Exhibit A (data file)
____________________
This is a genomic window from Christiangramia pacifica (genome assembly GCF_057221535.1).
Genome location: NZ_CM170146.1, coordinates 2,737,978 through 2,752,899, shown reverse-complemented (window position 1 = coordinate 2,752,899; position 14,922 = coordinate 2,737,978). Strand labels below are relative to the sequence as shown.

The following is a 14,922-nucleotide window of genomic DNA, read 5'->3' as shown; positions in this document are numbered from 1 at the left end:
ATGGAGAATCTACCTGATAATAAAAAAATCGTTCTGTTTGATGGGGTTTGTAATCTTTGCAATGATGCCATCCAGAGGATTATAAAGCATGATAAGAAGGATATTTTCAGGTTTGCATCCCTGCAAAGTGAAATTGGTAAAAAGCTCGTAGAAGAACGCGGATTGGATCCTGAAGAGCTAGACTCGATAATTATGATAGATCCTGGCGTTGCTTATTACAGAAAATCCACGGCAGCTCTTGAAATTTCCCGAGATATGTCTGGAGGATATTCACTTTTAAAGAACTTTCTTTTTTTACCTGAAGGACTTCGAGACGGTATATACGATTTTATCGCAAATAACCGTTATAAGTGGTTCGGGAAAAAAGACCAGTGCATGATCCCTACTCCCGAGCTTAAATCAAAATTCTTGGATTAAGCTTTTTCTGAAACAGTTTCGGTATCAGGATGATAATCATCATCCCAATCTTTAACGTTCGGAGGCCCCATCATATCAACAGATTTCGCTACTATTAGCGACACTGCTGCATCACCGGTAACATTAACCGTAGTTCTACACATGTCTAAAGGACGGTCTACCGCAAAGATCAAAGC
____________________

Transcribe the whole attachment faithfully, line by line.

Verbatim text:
This is a genomic window from Christiangramia pacifica (genome assembly GCF_057221535.1).
Genome location: NZ_CM170146.1, coordinates 2,737,978 through 2,752,899, shown reverse-complemented (window position 1 = coordinate 2,752,899; position 14,922 = coordinate 2,737,978). Strand labels below are relative to the sequence as shown.

The following is a 14,922-nucleotide window of genomic DNA, read 5'->3' as shown; positions in this document are numbered from 1 at the left end:
ATGGAGAATCTACCTGATAATAAAAAAATCGTTCTGTTTGATGGGGTTTGTAATCTTTGCAATGATGCCATCCAGAGGATTATAAAGCATGATAAGAAGGATATTTTCAGGTTTGCATCCCTGCAAAGTGAAATTGGTAAAAAGCTCGTAGAAGAACGCGGATTGGATCCTGAAGAGCTAGACTCGATAATTATGATAGATCCTGGCGTTGCTTATTACAGAAAATCCACGGCAGCTCTTGAAATTTCCCGAGATATGTCTGGAGGATATTCACTTTTAAAGAACTTTCTTTTTTTACCTGAAGGACTTCGAGACGGTATATACGATTTTATCGCAAATAACCGTTATAAGTGGTTCGGGAAAAAAGACCAGTGCATGATCCCTACTCCCGAGCTTAAATCAAAATTCTTGGATTAAGCTTTTTCTGAAACAGTTTCGGTATCAGGATGATAATCATCATCCCAATCTTTAACGTTCGGAGGCCCCATCATATCAACAGATTTCGCTACTATTAGCGACACTGCTGCATCACCGGTAACATTAACCGTAGTTCTACACATGTCTAAAGGACGGTCTACCGCAAAGATCAAAGC